Apparently Damien Walter from the Guardian newspaper is searching for weird fiction. Got a story about a dwarf in a parallell universe who’s in love with a donkey? Send it to him. Original article here. Here’s what he had to say (I cut it pretty short):
“Over the next four weeks I will be scouring the internet for the best independently-published weird stories. I genuinely have no idea what to expect. I’m hoping I might stumble upon a new Angela Carter, Mervyn Peake or China Miéville; a weird and fantastically baroque masterpiece from a unique imagination. Maybe even a few of them. On the other hand, I might end up destroying my mind with a steady diet of third-rate Stephen King clones and Harry Potter rip-offs. So to avoid the latter I’m turning to the wisdom of the crowd, and asking you, the readers of guardian.co.uk/books, for your help. And here is how you can give it.
1. Nominate your weird stories.
Make your nominations for weird stories in the comments below. Please let me know the title, author and where I can read more. That might be a link to a website or blog, or a listing on the Kindle or iBook store. Only add one link or your comment will be filtered as spam. You can include the opening sentence of the story as well if you like, but no more than that. And if you want to include your own review of the story, please do.
2. Help spread the word.
You can link back to this article from your blog or website. Or mention it on Facebook or other social networks and on Twitter using the #weirdthings hashtag.
3. Follow my quest for weird stories on Twitter.
I’ll be tweeting my thoughts on the stories I read over the next four weeks on @damiengwalter and using the #weirdthings hashtag.
These instructions may leave a few questions unanswered. I’ve done my best to answer some below, but if you have any others please leave comments and I will endeavour to respond to them.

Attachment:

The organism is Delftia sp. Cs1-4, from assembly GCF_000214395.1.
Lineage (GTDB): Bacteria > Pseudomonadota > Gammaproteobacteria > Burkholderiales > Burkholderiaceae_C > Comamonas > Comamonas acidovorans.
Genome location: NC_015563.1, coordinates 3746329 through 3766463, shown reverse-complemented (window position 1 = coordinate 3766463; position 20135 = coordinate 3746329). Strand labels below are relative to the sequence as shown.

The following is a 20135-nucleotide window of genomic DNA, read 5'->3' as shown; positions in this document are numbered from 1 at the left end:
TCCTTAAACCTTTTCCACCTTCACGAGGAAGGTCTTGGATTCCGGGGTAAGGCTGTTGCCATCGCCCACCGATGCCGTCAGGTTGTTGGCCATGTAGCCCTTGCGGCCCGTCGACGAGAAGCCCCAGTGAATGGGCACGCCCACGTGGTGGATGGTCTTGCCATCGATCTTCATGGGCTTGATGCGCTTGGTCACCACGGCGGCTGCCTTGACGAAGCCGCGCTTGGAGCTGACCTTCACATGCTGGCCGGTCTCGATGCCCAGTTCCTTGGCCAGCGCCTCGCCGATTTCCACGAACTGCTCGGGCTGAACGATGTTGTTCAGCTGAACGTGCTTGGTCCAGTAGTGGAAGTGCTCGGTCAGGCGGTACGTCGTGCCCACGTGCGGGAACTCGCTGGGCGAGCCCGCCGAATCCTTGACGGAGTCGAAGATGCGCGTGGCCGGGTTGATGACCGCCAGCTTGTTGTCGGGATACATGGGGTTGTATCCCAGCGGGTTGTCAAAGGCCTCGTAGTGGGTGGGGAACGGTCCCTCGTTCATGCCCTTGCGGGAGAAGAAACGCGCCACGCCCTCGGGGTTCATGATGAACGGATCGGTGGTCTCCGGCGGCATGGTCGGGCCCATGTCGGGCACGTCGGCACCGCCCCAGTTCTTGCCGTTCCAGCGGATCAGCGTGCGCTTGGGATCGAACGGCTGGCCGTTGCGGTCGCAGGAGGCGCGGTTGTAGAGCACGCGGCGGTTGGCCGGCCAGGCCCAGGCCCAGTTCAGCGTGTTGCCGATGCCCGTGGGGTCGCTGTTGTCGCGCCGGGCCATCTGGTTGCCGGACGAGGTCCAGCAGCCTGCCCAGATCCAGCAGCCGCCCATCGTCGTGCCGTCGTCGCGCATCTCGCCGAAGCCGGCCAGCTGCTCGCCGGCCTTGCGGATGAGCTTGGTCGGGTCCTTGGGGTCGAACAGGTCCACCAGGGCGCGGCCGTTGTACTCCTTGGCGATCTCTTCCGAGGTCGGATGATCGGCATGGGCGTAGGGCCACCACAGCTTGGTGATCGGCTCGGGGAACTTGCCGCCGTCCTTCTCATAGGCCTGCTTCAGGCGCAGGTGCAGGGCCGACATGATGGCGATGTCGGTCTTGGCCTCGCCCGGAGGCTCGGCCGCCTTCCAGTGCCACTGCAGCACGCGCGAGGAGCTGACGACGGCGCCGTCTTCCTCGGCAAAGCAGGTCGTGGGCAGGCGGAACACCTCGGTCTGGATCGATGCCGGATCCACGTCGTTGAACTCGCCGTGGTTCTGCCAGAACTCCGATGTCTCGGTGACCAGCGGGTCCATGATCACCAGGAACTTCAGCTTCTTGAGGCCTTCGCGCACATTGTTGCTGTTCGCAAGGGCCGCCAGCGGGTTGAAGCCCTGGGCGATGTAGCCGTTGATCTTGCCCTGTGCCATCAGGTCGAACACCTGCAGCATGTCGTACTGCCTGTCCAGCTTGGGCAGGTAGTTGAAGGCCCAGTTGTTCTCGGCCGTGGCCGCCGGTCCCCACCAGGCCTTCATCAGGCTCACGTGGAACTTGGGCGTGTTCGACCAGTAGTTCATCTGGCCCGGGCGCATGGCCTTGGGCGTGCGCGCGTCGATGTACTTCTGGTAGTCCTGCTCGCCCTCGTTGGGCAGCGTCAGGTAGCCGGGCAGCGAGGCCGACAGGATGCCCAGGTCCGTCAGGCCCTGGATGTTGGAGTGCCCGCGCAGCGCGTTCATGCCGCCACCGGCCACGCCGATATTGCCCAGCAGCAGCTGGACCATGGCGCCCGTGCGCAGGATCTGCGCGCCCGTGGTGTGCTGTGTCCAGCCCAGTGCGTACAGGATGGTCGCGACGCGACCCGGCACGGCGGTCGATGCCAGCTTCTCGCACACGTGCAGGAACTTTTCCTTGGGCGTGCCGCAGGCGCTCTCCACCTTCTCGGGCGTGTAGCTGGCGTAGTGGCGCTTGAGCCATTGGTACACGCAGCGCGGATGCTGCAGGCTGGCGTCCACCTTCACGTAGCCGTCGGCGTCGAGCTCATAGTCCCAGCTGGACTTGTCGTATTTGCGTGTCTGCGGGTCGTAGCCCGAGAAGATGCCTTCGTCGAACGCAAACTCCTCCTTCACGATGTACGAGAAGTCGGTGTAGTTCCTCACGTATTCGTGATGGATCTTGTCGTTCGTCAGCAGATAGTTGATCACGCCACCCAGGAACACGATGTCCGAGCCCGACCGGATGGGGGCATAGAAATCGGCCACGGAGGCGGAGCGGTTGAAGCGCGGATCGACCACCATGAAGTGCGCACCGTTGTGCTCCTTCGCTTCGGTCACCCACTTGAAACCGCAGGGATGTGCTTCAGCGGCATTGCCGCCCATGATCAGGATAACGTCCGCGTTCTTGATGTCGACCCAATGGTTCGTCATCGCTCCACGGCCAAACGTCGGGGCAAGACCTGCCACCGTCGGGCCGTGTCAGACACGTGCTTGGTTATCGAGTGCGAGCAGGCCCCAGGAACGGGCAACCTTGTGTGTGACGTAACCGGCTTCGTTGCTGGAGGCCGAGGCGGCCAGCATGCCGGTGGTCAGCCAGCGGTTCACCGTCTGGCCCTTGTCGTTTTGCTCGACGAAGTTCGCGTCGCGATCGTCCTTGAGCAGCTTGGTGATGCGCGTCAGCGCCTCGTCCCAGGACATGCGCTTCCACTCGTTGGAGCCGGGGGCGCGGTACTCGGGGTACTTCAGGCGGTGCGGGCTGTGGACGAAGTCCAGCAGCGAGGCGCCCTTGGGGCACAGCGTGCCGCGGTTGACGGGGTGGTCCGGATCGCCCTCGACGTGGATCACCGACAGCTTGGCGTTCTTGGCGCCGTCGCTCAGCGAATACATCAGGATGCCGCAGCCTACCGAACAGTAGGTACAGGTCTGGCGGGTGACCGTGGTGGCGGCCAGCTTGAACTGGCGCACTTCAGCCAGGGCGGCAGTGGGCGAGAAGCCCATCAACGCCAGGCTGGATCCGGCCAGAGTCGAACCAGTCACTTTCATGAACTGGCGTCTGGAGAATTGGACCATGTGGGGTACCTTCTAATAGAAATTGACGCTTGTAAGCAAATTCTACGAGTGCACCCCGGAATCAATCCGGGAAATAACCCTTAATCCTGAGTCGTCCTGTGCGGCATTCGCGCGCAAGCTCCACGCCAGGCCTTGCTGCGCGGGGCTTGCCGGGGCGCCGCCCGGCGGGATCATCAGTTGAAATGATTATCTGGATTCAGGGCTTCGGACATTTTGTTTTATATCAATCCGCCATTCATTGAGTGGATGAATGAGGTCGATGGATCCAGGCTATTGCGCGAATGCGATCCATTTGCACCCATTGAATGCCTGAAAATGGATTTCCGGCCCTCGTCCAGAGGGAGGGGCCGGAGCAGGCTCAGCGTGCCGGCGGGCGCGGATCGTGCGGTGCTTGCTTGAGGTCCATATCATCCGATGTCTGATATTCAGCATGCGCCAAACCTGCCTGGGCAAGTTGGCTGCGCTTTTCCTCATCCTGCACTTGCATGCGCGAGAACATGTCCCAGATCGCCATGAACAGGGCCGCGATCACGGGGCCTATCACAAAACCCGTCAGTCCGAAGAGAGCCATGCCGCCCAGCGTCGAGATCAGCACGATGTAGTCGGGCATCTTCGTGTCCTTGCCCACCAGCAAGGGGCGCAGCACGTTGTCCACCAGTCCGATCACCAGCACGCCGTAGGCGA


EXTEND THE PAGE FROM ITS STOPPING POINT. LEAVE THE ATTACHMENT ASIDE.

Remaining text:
1. What qualifies as weird?
This is really for you to decide. SF, fantasy and horror stories certainly do, but I’m also looking for stories that are far weirder than commercial genre fiction. If you think it’s a weird story, then go ahead and nominate it.
2. What do you mean by independently published?
Ideally published either by the author or an independent publisher. Books from major publishers already get a lot of attention, and this is a search for books that might otherwise go unseen. But if you think there is a neglected masterpiece from a major publisher then please go ahead and nominate it.
3. Can I nominate my own story?
Yes. In fact I hope you will.
My quest for weird stories starts today and will carry on for the next four weeks. We’ll be keeping the comments open on this post for some of that time, but the sooner you make your nomination, the more likely I’ll get to your story in a timely fashion. I’ll be reporting back on what I find in a future Weird Things column that will include a review of each of the best stories I find.
So. Please make your nominations, and wish me luck!
So there we are. Get on with it fellow loonies!
One thought on “The Guardian’s quest for weird fiction across the electronic universe”
Reblogged this on Bizarrowriter's Blog and commented:
!!!AWESOME – EVERYBODY GET INVOLVED!!!